if (!triggered) {
            triggered = true;
            if (fs.existsSync(pchFile)) {
                fs.appendFileSync(pchFile, os.EOL + '#define USE_TI_NETWORKREGISTERFORPUSHNOTIFICATIONS');

Add <plugin>ti.pushnotifsymbol</plugin> to <plugins> section of your project tiapp.xml

Titanium iOS builder script

Location: TITANIUM_SDK/mobilesdk/osx/3.5.1.GA/iphone/cli/commands/_build.js
(TITANIUM_SDK is commonly at ~/Library/Application Support/Titanium)

1. Cannot change CFBundleVersion

  • CFBundleVersion is the build version number, available to developer and beta testers.
  • CFBundleShortVersionString is the release version number, what the users see on App Store
  • CFBundleVersion is automatically assign to value of <version> in tiapp.xml, but for beta testing purposes, need to change this value everytime we upload new build to iTunes Connect TestFlight
  • To fix this, modify iOS builder script in iOSBuilder.prototype.createInfoPlist() function, around line 2063
plist.CFBundleVersion = String(this.tiapp['build-version'] || this.tiapp.version);

2. If your Titanium SDK location is different from default (custom SDK path), the script doesn’t look up that folder when searching for modules

  • My Titanium SDK is located at ~/Applications/opt/Titanium, when running the ti build -p ios command, it doesn’t lookup for modules there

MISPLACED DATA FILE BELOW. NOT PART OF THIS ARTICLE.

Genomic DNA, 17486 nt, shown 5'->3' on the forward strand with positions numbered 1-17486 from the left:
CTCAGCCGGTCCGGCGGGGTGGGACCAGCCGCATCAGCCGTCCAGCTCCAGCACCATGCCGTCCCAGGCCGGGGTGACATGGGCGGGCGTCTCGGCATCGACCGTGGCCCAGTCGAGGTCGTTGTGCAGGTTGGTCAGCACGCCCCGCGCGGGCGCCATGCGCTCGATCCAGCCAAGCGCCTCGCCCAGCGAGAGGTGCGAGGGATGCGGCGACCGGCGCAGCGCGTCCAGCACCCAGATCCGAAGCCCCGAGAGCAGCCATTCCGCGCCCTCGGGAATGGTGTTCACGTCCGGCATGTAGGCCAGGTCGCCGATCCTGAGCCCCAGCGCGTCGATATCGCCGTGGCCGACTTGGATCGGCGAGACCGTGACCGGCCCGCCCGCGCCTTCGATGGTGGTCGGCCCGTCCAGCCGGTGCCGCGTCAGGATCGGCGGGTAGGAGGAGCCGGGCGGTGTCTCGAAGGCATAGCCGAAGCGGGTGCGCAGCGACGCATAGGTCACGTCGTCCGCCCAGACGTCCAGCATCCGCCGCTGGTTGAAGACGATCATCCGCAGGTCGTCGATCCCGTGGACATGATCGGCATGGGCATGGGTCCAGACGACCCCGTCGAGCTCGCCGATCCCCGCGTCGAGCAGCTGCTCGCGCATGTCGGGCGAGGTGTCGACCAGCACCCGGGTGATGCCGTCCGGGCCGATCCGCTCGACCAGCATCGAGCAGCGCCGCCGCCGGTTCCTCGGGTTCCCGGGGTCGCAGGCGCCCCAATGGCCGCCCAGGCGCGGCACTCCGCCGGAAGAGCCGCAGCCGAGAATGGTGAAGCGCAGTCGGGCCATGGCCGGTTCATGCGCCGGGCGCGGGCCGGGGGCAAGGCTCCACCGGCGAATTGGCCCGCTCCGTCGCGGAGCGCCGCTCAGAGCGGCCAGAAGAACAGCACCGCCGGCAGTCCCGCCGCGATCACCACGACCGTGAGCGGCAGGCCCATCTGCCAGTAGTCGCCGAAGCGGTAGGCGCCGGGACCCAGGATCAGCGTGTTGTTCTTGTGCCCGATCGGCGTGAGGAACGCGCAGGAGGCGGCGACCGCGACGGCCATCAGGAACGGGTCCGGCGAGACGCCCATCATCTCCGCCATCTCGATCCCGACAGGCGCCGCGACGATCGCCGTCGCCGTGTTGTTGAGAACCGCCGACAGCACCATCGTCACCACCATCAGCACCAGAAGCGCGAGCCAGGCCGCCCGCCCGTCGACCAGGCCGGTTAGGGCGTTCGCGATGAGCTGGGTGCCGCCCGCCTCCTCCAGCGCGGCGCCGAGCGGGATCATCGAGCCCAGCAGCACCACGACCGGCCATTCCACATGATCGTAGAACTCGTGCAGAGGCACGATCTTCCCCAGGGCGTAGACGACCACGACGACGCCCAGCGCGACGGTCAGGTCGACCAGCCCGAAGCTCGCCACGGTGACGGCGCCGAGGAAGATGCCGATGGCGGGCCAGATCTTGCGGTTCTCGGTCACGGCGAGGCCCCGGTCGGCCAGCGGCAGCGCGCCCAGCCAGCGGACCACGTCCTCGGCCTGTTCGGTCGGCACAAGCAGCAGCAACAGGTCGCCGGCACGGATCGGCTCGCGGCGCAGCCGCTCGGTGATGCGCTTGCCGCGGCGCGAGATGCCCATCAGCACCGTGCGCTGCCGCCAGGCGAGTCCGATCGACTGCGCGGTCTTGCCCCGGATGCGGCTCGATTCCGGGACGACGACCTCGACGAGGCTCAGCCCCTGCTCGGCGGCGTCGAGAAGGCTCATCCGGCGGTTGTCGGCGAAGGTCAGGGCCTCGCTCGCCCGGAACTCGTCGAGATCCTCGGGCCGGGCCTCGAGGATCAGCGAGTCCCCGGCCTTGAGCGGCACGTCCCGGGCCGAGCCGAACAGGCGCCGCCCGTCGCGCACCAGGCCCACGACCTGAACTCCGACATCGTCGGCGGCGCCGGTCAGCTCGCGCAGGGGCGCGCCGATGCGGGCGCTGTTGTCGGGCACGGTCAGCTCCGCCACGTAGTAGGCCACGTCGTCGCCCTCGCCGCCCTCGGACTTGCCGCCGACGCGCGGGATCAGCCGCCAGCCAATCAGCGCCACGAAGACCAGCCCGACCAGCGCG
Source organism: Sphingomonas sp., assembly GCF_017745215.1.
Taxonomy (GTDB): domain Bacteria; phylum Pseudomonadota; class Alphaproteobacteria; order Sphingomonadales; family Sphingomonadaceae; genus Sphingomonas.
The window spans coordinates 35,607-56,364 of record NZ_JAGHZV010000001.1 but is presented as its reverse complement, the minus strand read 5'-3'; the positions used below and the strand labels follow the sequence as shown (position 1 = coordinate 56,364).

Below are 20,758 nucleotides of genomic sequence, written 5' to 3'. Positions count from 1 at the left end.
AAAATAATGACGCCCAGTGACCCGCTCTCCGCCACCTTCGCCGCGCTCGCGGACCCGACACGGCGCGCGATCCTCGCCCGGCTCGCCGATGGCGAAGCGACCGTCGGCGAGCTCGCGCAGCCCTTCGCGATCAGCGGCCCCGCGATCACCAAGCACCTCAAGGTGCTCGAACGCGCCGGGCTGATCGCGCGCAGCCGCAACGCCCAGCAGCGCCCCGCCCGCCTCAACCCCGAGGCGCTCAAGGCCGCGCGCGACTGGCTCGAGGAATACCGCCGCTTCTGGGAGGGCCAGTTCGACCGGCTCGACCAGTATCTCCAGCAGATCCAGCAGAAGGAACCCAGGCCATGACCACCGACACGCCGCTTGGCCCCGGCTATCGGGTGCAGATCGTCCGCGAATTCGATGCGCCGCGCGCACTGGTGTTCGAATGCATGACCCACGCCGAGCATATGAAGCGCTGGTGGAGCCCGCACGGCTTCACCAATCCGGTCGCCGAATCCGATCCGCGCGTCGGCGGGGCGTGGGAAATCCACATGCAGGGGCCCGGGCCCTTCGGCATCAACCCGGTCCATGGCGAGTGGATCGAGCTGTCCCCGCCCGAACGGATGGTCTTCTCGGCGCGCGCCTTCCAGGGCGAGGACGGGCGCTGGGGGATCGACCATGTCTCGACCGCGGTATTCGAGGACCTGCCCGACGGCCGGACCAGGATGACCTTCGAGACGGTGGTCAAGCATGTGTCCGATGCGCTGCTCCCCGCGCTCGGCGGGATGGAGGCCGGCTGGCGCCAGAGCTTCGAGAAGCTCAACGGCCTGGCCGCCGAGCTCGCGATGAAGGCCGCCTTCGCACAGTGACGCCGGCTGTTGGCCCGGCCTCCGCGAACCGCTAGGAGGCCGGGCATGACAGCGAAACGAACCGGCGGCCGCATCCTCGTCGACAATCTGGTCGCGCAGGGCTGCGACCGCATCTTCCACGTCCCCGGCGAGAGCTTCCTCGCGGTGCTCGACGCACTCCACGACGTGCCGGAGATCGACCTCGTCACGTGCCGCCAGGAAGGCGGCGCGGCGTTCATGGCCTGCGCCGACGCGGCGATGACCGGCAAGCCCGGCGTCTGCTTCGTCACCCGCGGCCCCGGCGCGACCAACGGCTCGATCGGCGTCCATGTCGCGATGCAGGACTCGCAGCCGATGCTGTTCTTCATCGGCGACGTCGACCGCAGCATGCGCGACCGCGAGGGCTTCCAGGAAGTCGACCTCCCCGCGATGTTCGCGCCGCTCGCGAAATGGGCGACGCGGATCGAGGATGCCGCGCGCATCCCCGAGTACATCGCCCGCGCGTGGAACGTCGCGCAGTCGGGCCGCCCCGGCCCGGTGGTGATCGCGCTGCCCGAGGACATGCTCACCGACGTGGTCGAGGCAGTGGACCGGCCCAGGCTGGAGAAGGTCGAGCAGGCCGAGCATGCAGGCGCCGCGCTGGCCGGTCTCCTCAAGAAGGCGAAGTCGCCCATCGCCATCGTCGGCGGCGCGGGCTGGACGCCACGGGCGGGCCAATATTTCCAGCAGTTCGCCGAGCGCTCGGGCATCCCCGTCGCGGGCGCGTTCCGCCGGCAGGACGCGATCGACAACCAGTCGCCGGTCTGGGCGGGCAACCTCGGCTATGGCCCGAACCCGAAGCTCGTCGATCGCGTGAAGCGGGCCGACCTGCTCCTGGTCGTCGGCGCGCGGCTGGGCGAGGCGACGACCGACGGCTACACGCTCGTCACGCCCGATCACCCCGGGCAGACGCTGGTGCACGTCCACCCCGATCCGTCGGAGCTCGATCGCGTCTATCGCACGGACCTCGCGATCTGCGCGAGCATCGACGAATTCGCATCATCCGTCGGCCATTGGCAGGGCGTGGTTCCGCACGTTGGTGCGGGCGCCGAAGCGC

• If my project included module, the build script will fail, cannot find the specified module
  • To fix this, in iOSBuilder.prototype.validate() function
// around line 1321, add:
customSDKPaths = config.get('paths.sdks'),

// around line 1331, add:
Array.isArray(customSDKPaths) && customSDKPaths.forEach(addSearchPath);

Android BOOT_COMPLETED handler module

This Titanium Android module provide a place where you can run your JS script when the device receives BOOT_COMPLETED broadcast intent. By simply adding boot_completed.js into your Resources folder, this JS file will be run when the broadcast intent received.

Continue reading Android BOOT_COMPLETED handler module

Android Progress Notification module

Android Progress Notification module is a module to display notification in Android notification area which contains progress bar. In addition, it also support setting the number of notification, useful if you have a number of grouped notifications.